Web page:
By Tom Risen
Going through health care plans at work can be complicated, so Americans might accidentally pay for $9 billion more in health care benefits than they need when new state health care exchanges open on Tuesday as part of the Affordable Health Care Act, a new study shows.
Health care insurance exchanges are slated to open on Tuesday to offer people an online venue to shop through a list of health insurance options and see if they qualify for federal subsidies. Millions of Americans will buy health insurance for the first time. A new study by Columbia University's School of Business shows that approximately 79 percent of Americans may overestimate how many health benefits they need to buy when those exchanges become available, says Eric Johnson, the Norman Eig professor of business.
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The study co-authored by Johnson gave people the chance to shop for health insurance using a simulated example of the health exchanges and a pre-selected health-care profile including the number of times they would need to visit the doctor in a certain year. Approximately 79 percent spent too much money, Johnson says, meaning that an American earning $42,000 per year could lose an average of $611 annually by overspending on health care.
"Buying health insurance can be a daunting task, especially if you are buying for the first time," Johnson says. "If consumers can't identify the most cost-efficient plan for their needs, the exchanges will fail to produce competitive pressures on health care providers and bring down costs across the board, one of the main advantages of relying upon choice and markets."
Approximately 71 percent of Americans say they only "sometimes or rarely" understand changes made to their health care policies, yet 90 percent choose the same coverage every year, according to a separate survey conducted in August 2013 by insurer Aflac.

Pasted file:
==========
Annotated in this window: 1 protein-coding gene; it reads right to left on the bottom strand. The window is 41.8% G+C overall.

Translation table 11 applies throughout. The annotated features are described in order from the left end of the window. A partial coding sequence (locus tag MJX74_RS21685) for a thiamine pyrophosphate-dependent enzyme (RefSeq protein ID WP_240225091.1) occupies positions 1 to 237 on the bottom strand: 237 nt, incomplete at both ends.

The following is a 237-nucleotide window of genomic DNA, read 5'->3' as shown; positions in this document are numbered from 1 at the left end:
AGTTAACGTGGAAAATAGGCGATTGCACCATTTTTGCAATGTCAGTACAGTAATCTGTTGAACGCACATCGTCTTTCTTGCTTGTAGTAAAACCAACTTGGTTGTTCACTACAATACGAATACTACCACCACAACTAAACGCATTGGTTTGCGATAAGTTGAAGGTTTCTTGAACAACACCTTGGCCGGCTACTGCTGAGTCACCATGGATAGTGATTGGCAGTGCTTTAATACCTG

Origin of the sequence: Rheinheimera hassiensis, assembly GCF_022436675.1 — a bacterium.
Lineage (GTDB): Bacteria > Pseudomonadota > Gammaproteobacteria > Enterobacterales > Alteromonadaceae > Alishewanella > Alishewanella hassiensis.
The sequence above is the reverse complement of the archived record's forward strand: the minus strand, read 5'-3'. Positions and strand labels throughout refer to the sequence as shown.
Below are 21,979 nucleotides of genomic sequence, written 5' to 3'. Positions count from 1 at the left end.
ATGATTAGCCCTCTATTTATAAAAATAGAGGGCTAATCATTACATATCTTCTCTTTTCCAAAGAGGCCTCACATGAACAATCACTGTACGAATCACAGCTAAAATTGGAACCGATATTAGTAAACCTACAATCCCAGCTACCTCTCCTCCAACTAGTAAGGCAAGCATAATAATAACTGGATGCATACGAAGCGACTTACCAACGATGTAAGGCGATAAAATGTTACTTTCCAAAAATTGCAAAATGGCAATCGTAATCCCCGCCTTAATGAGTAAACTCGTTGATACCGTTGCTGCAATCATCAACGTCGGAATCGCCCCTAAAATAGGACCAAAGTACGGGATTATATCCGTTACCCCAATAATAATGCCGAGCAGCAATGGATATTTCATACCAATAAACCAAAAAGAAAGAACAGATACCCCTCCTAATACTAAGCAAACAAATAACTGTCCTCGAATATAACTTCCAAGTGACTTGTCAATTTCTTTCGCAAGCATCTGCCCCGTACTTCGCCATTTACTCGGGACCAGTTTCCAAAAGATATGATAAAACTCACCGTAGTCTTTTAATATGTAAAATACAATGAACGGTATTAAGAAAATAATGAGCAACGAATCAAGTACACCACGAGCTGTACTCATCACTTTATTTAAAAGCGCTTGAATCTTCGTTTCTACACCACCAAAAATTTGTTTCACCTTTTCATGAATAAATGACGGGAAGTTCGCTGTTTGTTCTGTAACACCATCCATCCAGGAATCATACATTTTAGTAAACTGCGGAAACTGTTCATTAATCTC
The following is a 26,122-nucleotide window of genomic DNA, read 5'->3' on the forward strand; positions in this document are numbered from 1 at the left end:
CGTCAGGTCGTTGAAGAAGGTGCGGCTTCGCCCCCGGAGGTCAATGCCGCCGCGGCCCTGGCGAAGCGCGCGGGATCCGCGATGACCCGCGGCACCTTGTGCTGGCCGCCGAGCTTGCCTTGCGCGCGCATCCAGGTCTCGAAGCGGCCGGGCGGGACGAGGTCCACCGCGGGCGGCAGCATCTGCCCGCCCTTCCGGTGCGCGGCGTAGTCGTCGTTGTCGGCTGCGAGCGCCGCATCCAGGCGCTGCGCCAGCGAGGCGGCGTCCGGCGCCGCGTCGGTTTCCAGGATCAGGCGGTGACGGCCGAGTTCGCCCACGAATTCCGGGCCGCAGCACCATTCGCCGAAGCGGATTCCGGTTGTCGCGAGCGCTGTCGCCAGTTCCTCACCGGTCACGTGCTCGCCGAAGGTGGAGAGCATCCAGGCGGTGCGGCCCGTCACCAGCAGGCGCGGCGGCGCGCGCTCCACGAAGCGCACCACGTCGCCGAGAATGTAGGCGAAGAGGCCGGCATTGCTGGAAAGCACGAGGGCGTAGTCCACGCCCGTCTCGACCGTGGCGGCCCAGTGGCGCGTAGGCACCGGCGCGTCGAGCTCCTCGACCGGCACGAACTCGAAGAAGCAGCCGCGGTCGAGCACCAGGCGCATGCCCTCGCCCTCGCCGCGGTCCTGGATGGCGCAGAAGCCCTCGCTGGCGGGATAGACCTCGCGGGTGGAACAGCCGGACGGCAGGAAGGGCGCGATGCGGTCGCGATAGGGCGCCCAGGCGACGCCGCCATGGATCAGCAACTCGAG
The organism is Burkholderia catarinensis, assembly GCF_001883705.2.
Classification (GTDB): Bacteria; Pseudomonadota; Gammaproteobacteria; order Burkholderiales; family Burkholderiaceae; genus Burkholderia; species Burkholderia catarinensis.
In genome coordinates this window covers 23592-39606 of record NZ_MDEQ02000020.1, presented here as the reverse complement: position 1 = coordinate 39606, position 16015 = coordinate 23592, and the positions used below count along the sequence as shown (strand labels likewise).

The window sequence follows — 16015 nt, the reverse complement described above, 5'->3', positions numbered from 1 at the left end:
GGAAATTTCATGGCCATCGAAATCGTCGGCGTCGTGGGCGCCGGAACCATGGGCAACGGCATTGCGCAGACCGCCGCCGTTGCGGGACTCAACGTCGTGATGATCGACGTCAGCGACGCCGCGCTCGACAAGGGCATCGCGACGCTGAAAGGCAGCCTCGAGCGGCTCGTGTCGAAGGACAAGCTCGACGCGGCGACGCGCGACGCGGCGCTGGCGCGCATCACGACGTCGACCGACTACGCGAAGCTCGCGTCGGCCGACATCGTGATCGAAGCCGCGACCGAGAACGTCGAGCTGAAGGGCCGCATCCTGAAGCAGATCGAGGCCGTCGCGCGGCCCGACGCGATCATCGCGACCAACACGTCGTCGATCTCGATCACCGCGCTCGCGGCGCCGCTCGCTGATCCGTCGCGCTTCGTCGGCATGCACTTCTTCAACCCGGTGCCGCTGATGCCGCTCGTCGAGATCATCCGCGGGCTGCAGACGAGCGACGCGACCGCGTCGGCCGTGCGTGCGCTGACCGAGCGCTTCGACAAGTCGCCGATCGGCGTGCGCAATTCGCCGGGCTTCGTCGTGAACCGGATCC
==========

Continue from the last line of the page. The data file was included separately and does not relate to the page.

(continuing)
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Johnson offered a few tips to help Americans deal with some of confusion he encountered in his study. Making sure websites help organize and filter through the options on a health exchange is one way to simplify the process, Johnson says. Some states will offer dozens of health insurance options to choose from on the new exchanges; Utah, for example, will offer approximately 99 options. Using that filtering system to suggest an affordable option as a default could also help, he says.
"The more insurance options that are out there means competition, which is a good thing, but it can make it hard for people to choose," Johnson says. "If I had a good idea of what your costs were, or if you told me you had a chronic condition, I could pre-check and highlight options that would be good for you to start with."
Making calculator widgets available on the state websites could also help people calculate the health care costs they spent in the current year and allow them to estimate what plan might be well-suited to cover similar expenses, or could offer an affordable way to prepare for a worst-case scenario depending on their condition, Johnson says. Explanations of insurance terms including "deductibles" and other "just-in-time" education features on the website could also help users navigate the health exchanges, he says.